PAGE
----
I placed my first-ever sports wager while I was in Las Vegas last Sunday. I was getting ready to watch the AFC Championship Game in a casino bar, conveniently located about a hundred feet from the sports book. It seemed like the thing to do.
It’s often said you should bet against the team you want to win. That way, if your favorite team wins, you can be happy about the win. If your favorite team loses, you can be happy about your wager paying out.
I heeded the advice.
I placed a bet on the Baltimore Ravens, even though I wanted the New England Patriots to win. The spread was seven points, with New England the favorite. On a whim, I also bet the same amount on the over of the total score. The over-under was 49 points. At the window, the clerk asked me if I wanted to parlay the two bets. I’m new at this, so I hadn’t realized parlaying would be an option. Somewhat flustered, I declined and made two straight bets.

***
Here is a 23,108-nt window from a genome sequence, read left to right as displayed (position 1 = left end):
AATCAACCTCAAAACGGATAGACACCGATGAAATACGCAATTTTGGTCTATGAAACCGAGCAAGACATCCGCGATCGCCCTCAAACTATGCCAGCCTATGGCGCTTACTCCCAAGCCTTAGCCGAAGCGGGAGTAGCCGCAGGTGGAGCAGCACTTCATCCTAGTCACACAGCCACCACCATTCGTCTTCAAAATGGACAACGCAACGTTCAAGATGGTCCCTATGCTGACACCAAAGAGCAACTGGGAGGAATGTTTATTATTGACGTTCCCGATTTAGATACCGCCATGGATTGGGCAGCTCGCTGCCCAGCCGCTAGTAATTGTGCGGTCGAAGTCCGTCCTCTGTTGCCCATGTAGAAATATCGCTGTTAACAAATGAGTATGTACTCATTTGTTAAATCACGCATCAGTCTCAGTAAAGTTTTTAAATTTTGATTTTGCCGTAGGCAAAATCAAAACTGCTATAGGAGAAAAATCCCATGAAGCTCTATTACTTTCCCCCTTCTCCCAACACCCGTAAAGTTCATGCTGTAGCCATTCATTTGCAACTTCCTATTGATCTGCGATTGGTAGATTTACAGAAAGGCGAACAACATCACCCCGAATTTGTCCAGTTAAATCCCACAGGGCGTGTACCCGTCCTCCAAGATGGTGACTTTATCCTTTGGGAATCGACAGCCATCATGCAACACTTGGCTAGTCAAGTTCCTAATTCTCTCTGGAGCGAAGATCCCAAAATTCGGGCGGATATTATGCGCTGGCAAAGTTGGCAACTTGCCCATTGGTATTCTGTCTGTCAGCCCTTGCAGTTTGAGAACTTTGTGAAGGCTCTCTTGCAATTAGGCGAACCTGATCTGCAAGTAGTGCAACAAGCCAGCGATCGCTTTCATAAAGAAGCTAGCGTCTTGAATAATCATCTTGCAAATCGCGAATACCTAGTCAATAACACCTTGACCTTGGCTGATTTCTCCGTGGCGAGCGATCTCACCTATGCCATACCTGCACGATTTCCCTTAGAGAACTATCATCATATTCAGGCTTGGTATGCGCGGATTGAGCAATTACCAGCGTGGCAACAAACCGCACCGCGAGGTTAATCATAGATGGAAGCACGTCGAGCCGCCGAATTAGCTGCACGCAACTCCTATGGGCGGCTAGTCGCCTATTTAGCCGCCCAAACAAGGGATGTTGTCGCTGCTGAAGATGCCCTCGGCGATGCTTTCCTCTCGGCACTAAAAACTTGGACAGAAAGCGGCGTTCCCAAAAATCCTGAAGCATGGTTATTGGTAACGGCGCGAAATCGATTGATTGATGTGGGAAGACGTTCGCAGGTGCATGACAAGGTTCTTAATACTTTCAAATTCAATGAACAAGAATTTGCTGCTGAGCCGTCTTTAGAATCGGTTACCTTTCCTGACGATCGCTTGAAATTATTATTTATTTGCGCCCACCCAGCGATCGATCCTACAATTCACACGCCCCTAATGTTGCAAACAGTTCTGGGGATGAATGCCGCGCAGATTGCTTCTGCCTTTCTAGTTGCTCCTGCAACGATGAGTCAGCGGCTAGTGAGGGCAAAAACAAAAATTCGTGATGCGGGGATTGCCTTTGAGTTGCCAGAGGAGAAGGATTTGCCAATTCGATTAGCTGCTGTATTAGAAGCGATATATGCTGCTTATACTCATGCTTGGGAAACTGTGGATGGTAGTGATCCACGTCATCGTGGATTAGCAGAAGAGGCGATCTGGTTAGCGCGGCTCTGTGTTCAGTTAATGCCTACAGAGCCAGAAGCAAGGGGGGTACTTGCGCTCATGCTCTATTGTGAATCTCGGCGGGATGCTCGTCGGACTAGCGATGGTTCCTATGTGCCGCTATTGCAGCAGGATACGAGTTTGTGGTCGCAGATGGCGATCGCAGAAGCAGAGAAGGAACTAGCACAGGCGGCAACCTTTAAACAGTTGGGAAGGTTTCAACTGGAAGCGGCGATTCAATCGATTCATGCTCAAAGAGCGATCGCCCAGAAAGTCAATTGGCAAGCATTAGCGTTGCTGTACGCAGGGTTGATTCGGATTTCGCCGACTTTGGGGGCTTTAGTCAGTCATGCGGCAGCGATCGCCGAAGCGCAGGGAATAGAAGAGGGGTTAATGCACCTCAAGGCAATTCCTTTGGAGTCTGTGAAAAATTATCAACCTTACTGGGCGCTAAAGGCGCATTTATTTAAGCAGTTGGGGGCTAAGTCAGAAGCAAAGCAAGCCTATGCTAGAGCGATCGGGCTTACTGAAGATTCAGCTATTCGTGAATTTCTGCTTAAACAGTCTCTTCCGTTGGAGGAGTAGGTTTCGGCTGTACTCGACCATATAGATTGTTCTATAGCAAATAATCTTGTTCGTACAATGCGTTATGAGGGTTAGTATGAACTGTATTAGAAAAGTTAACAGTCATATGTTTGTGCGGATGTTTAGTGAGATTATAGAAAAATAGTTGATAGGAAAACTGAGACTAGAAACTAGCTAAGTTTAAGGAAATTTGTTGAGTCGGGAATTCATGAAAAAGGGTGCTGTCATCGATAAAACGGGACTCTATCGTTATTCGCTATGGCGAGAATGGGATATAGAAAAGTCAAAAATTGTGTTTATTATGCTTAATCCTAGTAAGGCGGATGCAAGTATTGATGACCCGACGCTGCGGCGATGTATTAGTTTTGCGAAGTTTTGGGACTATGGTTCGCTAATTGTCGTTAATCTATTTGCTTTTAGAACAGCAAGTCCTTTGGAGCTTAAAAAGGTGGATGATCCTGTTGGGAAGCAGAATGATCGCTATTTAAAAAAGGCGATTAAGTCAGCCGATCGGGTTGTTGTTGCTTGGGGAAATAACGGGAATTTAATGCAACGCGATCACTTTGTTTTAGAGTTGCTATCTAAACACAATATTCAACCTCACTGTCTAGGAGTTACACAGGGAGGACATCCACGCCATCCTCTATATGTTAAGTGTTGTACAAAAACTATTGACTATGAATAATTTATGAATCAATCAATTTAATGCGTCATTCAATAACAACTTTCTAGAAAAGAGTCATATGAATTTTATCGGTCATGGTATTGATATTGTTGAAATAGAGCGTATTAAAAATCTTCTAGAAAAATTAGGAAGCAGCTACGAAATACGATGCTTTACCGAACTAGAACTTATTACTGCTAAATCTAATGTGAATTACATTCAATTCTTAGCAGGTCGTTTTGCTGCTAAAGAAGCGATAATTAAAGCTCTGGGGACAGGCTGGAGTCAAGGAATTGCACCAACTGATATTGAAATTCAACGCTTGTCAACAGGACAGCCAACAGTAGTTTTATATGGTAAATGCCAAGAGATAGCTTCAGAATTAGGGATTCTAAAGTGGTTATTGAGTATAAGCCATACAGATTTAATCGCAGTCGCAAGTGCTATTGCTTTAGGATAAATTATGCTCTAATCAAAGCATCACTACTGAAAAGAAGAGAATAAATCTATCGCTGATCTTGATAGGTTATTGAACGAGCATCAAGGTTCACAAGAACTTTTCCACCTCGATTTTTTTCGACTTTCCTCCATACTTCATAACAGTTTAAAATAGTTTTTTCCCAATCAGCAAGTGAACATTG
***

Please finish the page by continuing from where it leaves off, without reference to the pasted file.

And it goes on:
As I watched the game with Kathryn and our friend Kerrie, the score stayed close, the lead changed a couple times, and I realized another outcome was becoming more likely. My favorite team might win, but it might not beat the spread. In other words, I might get to see my favorite team win, and I might also win the bet I made against them.
In the end, that’s exactly what happened. New England won 23-20. My bet on Baltimore paid out. I did lose the over-under bet, though. In the words of Meat Loaf, two out of three ain’t bad.